In 1966, the artist Andy Warhol was booked to appear at the annual banquet for the New York Society for Clinical Psychiatry. Rather than give a speech, he brought along the Velvet Underground, the house band at his Factory studio, to perform instead. The evening marked the German model Nico’s first appearance with the band, which also comprised Lou Reed, John Cale, Sterling Morrison and Moe Tucker. As diners tucked into their main course, “the Velvets started to blast, and Nico started to wail”, recalled Warhol in his book POPism. Factory gadabouts Edie Sedgwick and Gerard Malanga climbed on to the stage and danced with bullwhips, while two film-makers rushed into the room wielding bright lights and Super 8 cameras and began loudly interrogating startled attendees about their sex lives. The next day, the event – more art prank than performance – was written up in the papers, with the headline in the New York Herald Tribune declaring: “Shock Treatment for Psychiatrists.”
It was a pivotal night for Nico, whose presence and distinctive deep alto would raise the profile of the Velvet Underground and inject their shows with an otherworldly, melancholy glamour. It also forms a significant moment in You Are Beautiful and You Are Alone, the cultural historian Jennifer Otter Bickerdike’s account of the life of Christa Päffgen (she adopted the name Nico in her late teens). Before joining the Velvet Underground, Nico had spent more than a decade working as a model and sometime actor – she appeared in Fellini’s La Dolce Vita after the director spotted her standing on the set and offered her a role on the spot. But while she enjoyed the lifestyle modelling afforded her, she objected to being intellectually patronised or regarded as a blank canvas, and was uncertain about the path her life should take. Though not all the members of the Velvet Underground were thrilled at her joining – Reed didn’t want her singing all his songs; Warhol said he wouldn’t manage them without her – she felt at home among artists and avant-garde musicians, and her year-long spell with the band launched a career that would occupy her until her death at 49 following a bicycle accident.
Otter Bickerdike sets out her stall at the start of the book: to lay waste to the myths and stereotypes that have clung to Nico, to cut through the misogyny and reclaim her narrative from those who see her primarily as a sexual object and muse rather than a creative force in her own right. As well as documenting Nico’s early life and rise to fame in the late 1950s and 60s, Otter Bickerdike’s aim is to examine the post-Warhol, post-Velvets years during which she toured Europe and America and made solo albums, all the while trying to manage a catastrophic heroin habit.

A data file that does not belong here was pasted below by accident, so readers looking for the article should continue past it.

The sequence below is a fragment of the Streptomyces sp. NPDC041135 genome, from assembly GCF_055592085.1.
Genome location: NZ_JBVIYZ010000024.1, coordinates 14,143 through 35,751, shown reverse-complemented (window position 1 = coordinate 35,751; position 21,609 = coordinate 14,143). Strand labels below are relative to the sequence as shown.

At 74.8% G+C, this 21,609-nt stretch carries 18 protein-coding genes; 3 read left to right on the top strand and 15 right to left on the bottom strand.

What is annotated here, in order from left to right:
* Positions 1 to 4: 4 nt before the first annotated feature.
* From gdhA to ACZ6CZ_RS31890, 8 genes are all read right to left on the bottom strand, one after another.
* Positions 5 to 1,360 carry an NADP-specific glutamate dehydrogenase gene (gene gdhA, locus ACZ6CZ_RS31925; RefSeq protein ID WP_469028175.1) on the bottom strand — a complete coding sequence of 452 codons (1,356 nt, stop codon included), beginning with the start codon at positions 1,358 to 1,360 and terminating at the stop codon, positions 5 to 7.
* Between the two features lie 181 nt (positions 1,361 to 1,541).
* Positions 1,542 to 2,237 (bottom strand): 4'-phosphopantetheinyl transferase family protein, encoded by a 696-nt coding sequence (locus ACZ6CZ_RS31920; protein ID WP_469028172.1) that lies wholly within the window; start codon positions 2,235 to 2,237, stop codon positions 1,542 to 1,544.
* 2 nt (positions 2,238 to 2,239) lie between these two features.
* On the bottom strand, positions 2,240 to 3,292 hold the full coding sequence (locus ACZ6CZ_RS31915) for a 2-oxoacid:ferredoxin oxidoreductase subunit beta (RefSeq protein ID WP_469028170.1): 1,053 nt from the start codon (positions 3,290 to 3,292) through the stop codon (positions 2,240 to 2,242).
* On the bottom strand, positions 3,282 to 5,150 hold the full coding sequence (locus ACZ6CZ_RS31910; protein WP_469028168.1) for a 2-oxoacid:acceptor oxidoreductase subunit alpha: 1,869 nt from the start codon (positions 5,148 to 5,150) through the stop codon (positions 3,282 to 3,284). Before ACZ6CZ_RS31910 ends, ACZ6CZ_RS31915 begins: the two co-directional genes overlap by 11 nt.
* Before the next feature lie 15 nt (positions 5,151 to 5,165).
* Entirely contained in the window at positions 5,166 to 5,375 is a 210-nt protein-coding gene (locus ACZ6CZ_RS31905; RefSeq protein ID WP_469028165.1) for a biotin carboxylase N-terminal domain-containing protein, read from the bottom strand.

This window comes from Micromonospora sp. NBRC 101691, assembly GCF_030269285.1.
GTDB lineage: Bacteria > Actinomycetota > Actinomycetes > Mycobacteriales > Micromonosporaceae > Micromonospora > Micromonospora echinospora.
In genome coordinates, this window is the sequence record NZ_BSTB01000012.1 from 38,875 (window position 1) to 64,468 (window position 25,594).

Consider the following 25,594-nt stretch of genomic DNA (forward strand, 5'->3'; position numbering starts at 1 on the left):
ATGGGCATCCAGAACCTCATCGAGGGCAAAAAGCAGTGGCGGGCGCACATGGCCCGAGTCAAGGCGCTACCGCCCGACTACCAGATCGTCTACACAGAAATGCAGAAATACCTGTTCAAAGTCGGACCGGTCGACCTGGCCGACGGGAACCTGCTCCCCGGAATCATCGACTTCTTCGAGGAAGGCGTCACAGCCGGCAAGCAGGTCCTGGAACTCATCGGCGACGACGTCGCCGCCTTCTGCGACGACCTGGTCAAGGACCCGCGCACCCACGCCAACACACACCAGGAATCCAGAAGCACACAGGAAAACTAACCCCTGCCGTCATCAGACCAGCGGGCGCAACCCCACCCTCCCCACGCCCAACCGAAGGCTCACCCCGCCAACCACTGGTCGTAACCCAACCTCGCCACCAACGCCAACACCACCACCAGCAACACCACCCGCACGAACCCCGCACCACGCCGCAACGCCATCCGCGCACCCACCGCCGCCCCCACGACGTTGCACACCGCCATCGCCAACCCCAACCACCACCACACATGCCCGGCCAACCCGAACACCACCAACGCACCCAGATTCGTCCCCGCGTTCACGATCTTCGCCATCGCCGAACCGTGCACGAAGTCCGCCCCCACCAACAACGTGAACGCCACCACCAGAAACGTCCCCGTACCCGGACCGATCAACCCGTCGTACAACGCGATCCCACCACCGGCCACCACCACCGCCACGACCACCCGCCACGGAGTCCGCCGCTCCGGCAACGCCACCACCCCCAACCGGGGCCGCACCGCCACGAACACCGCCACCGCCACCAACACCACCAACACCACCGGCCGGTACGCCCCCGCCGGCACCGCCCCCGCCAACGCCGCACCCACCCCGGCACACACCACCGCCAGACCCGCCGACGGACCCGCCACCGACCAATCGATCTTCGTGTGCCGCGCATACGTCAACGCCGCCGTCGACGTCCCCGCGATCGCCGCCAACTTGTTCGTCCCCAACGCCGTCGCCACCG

In some of this, the author is successful. The book is detailed and comprehensive in its research – more than 100 of Nico’s friends, ex-lovers and acquaintances were interviewed and archives methodically trawled. Much of Nico’s allure as a performer and a personality rests on a perceived mysteriousness that was partly influenced by her coolly monosyllabic manner, but also by the gaps in her story. Otter Bickerdike painstakingly fills in these gaps, piecing together Nico’s family history, her early years bearing witness to atrocities in Nazi Germany and her eagerness to leave for a better life. Nonetheless, it’s frustrating to find a writer tackling the sexism that made Nico’s career as an artist an uphill struggle, and the relentless fixation on her beauty, while liberally deploying gendered language such as “songstress”, “chanteuse” and “the German beauty” (wouldn’t “singer” suffice?). Also grating is the space given to male assessments of her attributes. While it is, of course, helpful to understand the male gaze and the extent to which Nico’s sexual magnetism seemed to paralyse the men who crossed her path, it’s hard to fathom the author’s inclusion of a long, lasciviously detailed and ultimately humiliating account of the singer’s oral sex technique on the Doors’ singer Jim Morrison, as relayed by the band’s keyboardist Ray Manzarek.
Elsewhere, however, the book gets closer to understanding Nico than most, even though, as a portrait, it isn’t always flattering. She is self-absorbed, self-destructive, needy and sometimes volatile. An incident in New York where she threw glass in the face of a black woman whom she overheard discussing her experiences of prejudice saw her effectively chased out of town. Her relationship with her son, Ari, with the actor Alain Delon, also makes for upsetting reading. After an early childhood in which Nico would fitfully sweep Ari up and take him with her to shows and parties, he eventually went to live with Delon’s parents, who adopted him and then denied his mother access. Mother and son were finally reunited when he was in his late teens, although communication continued to prove difficult until they bonded over their shared passion: heroin.
While Nico was never commercially successful – albums such as Chelsea Girl and the harmonium-smothered The Marble Index were too outre for popular tastes – her influence as an artist remains significant (Bauhaus, Siouxsie & the Banshees, Patti Smith and Björk have all expressed their admiration). Among the more joyful tributes to her artistry in You Are Beautiful and You Are Alone comes from Iggy Pop, who had a brief relationship with her and appeared in the video for “Evening of Light”. He says: “I’m absolutely convinced that someday, when people have ears to hear her, in the same way [they] have eyes to see a Van Gogh now, that people are gonna just go “WHOOOAAA!”